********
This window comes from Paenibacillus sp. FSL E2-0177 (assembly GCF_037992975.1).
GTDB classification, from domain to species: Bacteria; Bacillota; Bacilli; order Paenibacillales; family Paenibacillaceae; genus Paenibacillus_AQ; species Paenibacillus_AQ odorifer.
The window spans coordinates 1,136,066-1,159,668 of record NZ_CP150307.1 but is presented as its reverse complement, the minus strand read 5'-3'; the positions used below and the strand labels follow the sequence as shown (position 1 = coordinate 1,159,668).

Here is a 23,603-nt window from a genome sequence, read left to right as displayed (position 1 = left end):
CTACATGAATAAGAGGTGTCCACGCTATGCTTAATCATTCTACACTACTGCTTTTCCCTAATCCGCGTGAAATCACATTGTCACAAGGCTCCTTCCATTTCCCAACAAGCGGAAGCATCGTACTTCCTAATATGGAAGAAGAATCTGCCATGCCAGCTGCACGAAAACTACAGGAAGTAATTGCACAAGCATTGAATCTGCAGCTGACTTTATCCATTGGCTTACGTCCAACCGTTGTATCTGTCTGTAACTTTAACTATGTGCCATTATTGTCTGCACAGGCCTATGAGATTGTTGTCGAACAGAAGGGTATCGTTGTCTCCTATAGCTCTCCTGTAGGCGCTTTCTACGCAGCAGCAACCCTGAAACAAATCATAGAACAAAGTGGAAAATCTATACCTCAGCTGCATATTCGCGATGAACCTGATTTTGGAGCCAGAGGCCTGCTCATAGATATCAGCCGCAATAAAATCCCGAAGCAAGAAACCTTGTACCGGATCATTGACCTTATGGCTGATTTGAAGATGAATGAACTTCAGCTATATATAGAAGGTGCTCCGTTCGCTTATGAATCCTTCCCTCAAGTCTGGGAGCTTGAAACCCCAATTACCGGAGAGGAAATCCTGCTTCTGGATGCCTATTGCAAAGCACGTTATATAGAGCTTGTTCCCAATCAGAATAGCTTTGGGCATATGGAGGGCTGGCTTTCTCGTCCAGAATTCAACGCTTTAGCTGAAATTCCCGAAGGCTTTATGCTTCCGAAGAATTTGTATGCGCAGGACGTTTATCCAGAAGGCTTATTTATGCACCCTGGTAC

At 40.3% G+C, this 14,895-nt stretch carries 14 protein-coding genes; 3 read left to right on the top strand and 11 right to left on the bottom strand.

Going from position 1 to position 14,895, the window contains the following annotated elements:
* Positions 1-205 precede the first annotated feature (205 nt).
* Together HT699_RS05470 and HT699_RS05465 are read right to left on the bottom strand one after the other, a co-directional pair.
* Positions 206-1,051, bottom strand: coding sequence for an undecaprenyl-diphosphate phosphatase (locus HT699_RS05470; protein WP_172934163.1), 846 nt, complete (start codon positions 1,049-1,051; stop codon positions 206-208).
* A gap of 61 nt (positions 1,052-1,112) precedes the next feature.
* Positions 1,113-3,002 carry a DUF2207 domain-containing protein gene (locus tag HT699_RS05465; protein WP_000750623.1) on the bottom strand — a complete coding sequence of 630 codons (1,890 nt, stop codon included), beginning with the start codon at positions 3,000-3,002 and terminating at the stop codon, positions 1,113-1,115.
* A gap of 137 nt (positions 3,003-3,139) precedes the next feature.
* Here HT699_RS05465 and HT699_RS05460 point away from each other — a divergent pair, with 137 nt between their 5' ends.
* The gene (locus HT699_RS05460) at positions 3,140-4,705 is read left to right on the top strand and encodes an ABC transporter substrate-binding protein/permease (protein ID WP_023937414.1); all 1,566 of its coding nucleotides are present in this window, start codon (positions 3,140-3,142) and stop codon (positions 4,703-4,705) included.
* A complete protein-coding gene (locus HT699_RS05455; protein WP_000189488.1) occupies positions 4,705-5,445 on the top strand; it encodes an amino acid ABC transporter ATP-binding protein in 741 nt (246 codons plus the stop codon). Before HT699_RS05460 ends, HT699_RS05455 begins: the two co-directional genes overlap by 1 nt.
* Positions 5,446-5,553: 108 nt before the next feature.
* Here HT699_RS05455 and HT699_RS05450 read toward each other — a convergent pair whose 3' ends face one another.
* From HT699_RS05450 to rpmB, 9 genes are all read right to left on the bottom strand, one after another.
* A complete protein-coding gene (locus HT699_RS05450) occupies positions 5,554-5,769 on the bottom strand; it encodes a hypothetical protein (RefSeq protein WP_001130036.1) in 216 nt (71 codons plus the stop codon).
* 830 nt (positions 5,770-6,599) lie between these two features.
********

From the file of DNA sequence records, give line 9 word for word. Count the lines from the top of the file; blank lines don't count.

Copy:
* Together HT699_RS05470 and HT699_RS05465 are read right to left on the bottom strand one after the other, a co-directional pair.